Resilience and Economic Growth in Arid Lands- Increasing Resilience (REGAL-IR)
REGAL-IR is a USAID-funded project that helps communities build their capacity to cope with the frequent droughts common in northern Kenya. As the project partners with nutrition expertise, GAIN works with the Ministry of Health and local Community Health Volunteers to empower the community groups with the nutrition knowledge they need to diversify the diets of young children and women of childbearing age to increase their consumption of micronutrients rich foods.
Focused Ethnographic Studies (FES) and Optifood Studies
GAIN conducts two related, but separate research studies: FES is the formative/landscape analysis aimed at understanding the cultural, social and economic contexts of infant and young child feeding behaviors from the household and marketing perspectives. Optifood is a linear programming software that identifies the lowest-cost combination of local foods that meets, or comes as close as possible to meeting, nutrient needs of specific target groups. GAIN has conducted FES/Optifood studies in Ghana and Kenya.
Marketplace for Nutritious Foods /
Launched in Kenya, Mozambique and Tanzania with initial funding from the United States Agency for International Development (USAID), the Marketplace for Nutritious Foods is a platform to provide market-based solutions for nutritious foods accessible to bottom of the pyramid consumers via three key components:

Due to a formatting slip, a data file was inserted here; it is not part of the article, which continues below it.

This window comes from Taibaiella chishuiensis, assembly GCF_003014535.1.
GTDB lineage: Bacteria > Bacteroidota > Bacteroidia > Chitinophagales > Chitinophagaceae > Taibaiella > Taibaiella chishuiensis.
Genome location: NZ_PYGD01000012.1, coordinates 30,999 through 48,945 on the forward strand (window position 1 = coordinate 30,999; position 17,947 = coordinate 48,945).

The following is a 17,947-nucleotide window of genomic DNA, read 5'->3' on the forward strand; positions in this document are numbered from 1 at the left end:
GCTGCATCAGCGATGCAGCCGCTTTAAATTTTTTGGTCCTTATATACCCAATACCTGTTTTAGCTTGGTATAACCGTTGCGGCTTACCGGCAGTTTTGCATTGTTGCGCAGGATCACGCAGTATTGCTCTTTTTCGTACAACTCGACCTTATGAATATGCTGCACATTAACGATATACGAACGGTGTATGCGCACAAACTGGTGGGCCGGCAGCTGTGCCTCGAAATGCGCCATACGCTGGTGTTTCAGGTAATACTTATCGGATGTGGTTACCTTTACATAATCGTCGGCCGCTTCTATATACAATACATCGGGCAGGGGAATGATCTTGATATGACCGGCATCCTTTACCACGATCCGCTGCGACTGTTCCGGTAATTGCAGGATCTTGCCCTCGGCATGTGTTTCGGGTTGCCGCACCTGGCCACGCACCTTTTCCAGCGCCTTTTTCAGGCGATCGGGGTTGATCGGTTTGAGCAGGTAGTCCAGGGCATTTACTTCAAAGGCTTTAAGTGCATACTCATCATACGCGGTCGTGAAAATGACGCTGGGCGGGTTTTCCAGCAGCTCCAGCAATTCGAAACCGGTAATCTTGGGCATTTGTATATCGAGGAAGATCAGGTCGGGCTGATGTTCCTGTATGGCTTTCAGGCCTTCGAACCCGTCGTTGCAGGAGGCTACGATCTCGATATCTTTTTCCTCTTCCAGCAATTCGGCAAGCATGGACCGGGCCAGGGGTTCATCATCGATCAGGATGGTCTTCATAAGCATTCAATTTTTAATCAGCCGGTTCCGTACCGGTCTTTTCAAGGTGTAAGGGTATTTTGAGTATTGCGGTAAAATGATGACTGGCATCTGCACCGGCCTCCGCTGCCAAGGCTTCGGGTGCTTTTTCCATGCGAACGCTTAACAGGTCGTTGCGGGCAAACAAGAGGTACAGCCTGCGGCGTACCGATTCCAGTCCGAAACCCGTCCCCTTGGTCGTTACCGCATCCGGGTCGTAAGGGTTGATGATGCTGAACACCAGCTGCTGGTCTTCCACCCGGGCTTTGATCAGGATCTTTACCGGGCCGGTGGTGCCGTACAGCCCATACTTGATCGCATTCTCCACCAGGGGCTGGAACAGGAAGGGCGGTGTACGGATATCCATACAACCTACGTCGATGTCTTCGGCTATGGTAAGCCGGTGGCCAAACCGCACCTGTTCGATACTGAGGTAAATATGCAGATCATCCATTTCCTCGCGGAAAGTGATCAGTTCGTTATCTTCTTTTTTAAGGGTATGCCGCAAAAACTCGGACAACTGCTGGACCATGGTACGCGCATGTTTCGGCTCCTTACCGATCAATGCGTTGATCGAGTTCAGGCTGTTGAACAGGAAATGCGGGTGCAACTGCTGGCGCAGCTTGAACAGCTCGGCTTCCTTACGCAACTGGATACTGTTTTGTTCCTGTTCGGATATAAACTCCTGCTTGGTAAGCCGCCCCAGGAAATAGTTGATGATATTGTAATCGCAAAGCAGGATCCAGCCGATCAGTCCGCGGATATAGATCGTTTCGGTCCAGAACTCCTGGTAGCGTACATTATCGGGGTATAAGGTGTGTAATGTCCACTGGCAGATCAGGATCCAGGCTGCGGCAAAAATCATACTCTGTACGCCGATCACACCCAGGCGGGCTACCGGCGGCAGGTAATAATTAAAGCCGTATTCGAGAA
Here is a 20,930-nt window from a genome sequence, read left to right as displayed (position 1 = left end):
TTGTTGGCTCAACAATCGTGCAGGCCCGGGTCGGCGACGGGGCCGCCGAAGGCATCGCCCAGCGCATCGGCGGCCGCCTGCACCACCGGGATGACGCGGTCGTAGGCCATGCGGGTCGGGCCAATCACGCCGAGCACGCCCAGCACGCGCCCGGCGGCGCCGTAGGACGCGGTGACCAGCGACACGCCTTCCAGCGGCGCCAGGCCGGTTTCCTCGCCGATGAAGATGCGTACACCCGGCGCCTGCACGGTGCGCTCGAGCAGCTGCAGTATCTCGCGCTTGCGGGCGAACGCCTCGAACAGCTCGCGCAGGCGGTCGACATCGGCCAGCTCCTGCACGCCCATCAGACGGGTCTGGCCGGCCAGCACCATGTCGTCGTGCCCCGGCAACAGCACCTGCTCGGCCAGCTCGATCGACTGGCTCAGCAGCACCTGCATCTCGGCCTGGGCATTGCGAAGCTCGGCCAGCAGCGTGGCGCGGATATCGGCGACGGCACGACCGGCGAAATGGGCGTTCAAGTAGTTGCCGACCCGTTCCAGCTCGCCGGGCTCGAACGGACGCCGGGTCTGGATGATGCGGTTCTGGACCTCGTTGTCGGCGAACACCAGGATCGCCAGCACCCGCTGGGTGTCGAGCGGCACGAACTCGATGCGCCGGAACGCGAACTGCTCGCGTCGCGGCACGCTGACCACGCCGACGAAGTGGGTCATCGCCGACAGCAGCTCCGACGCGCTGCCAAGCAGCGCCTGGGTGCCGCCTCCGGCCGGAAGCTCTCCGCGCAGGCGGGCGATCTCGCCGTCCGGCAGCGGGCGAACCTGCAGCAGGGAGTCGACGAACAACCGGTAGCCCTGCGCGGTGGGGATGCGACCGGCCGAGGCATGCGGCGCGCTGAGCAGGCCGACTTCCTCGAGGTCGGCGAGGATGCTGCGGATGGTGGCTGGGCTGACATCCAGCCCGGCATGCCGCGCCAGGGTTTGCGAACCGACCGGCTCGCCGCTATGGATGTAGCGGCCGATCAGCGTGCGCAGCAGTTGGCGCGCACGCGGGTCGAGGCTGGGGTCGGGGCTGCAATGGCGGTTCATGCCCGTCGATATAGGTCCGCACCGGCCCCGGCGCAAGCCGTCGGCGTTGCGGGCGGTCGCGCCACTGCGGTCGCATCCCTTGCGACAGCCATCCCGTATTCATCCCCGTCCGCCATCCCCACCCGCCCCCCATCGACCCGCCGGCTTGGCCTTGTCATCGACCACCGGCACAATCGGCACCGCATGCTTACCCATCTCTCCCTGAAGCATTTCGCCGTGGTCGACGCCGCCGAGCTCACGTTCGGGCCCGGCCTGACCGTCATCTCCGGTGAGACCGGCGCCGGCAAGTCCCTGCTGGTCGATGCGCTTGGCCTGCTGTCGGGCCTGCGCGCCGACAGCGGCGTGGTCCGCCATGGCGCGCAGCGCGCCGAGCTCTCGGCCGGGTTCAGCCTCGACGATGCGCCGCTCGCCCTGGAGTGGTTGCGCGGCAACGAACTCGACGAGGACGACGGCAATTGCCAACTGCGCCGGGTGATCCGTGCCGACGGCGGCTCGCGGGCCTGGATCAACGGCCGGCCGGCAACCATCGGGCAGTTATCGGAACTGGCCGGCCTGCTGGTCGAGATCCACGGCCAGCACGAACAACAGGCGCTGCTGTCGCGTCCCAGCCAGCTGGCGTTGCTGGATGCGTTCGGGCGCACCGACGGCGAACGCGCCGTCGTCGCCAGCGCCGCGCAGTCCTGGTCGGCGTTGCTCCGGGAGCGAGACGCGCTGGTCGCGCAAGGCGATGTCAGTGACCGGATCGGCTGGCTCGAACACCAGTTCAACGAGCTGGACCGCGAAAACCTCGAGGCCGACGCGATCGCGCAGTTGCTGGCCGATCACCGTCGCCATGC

- Innovation Accelerator: supports local agri-businesses with technical and financial assistance to bring their nutritious food innovations to market
- Community of Practice: brings together stakeholders from business, government, investors, donors, NGOs for joint learning, networking & building an enabling environment for nutrition
- Access to finance: establishes links to private investors
In Tanzania, Mozambique and Kenya, the Marketplace for Nutritious Foods has helped many a local business get off the ground by fostering innovation and promoting investment to transform local agriculture into accessible and nutritious foods. Read real life stories of how this is happening on the ground now in Africa.